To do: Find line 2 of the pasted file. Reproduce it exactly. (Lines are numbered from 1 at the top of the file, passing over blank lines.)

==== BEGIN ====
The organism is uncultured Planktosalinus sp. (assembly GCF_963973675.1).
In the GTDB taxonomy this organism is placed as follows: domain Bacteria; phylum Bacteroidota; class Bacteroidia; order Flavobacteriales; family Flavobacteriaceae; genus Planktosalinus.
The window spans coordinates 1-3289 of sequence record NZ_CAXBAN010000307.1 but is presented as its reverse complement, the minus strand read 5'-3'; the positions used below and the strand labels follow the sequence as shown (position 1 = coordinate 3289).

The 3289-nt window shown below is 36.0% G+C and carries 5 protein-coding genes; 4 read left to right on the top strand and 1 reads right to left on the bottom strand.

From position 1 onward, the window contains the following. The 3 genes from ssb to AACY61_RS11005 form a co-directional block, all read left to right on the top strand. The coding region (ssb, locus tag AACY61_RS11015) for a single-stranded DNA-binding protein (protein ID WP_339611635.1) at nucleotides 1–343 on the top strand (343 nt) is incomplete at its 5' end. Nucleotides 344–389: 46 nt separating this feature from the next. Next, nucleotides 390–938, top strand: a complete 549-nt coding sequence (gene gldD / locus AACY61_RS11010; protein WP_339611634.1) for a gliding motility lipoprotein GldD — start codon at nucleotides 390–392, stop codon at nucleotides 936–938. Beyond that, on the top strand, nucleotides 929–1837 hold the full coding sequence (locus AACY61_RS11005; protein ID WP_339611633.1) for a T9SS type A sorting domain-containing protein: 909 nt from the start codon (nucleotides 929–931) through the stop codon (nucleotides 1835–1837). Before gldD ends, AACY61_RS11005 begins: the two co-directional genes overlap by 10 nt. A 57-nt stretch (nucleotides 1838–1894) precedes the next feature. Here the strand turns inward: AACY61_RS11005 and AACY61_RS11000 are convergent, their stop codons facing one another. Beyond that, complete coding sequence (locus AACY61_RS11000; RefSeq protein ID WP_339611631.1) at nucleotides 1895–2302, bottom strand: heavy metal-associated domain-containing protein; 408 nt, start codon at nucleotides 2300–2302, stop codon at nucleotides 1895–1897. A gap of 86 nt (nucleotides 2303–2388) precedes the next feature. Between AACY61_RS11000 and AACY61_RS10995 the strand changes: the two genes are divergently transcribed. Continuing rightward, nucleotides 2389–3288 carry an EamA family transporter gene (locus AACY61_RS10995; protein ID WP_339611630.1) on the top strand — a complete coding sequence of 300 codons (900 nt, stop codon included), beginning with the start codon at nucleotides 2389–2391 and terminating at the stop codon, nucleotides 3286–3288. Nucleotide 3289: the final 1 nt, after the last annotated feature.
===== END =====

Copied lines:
In the GTDB taxonomy this organism is placed as follows: domain Bacteria; phylum Bacteroidota; class Bacteroidia; order Flavobacteriales; family Flavobacteriaceae; genus Planktosalinus.